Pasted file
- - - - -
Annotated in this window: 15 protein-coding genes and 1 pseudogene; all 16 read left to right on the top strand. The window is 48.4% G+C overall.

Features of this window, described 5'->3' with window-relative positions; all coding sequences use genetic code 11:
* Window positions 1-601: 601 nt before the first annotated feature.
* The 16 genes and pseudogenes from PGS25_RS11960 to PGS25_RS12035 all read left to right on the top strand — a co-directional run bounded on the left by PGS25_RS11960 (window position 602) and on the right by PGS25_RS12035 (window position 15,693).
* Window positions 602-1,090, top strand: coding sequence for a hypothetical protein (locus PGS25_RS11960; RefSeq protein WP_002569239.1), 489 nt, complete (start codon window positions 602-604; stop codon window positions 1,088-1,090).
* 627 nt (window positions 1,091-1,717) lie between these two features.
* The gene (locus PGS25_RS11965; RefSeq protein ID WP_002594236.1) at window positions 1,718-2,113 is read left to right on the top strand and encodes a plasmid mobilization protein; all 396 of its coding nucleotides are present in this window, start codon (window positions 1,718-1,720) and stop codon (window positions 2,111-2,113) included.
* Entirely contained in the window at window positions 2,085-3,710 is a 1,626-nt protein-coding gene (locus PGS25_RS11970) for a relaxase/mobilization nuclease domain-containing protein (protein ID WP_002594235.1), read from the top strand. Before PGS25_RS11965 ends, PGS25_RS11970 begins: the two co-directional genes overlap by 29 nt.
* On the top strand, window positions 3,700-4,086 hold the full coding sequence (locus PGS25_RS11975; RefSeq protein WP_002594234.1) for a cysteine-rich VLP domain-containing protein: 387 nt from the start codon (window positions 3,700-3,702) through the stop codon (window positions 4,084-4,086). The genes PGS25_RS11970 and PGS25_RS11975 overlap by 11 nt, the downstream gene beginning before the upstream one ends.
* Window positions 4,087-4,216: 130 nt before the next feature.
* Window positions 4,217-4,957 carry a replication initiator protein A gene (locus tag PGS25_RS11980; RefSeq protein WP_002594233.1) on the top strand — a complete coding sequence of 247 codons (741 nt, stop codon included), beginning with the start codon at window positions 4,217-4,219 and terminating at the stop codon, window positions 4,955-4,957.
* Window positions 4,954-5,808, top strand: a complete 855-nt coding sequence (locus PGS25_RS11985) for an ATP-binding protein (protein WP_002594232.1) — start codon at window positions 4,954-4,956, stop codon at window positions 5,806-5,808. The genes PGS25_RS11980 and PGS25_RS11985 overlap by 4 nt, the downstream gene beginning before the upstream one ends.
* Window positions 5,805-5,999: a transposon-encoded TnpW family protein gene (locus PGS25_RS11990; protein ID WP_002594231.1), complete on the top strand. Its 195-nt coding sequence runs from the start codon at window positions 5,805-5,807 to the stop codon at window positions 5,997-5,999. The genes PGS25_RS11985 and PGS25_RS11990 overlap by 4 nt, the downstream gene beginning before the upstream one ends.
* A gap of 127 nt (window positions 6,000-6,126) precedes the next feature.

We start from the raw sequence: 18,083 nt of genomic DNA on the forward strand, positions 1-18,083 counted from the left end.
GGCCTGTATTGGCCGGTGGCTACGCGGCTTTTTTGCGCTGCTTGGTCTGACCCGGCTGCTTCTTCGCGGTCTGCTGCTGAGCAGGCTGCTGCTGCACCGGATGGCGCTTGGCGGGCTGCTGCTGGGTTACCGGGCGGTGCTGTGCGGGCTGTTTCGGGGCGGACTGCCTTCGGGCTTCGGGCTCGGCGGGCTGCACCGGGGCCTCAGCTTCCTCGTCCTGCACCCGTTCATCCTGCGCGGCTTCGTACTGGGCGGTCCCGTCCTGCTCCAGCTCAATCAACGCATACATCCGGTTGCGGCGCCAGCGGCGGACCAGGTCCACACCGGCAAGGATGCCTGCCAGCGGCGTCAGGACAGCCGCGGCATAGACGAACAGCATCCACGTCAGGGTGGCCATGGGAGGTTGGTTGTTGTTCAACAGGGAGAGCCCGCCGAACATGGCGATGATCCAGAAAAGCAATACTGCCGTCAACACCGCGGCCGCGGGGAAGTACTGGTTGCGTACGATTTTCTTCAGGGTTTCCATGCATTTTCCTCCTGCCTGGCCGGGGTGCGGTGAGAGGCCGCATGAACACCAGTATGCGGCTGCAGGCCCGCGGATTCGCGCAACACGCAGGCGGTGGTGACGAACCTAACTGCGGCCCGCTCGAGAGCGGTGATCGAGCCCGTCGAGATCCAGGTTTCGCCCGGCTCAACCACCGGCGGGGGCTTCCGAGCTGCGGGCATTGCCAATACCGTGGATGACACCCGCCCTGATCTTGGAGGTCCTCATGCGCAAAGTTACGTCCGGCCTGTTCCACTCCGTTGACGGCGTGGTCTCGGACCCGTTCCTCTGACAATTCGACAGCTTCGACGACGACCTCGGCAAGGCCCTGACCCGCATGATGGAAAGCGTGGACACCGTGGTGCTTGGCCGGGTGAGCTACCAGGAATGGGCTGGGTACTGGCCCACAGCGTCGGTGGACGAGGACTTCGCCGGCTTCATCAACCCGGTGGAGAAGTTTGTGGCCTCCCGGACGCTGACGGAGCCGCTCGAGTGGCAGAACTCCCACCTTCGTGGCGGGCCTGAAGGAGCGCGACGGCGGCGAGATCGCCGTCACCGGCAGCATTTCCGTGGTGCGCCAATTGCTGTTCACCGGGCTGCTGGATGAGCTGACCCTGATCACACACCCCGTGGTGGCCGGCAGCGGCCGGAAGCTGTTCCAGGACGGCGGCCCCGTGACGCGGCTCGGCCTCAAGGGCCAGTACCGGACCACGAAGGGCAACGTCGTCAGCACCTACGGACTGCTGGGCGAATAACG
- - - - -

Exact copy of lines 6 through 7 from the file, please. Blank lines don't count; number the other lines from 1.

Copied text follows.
* 627 nt (window positions 1,091-1,717) lie between these two features.
* The gene (locus PGS25_RS11965; RefSeq protein ID WP_002594236.1) at window positions 1,718-2,113 is read left to right on the top strand and encodes a plasmid mobilization protein; all 396 of its coding nucleotides are present in this window, start codon (window positions 1,718-1,720) and stop codon (window positions 2,111-2,113) included.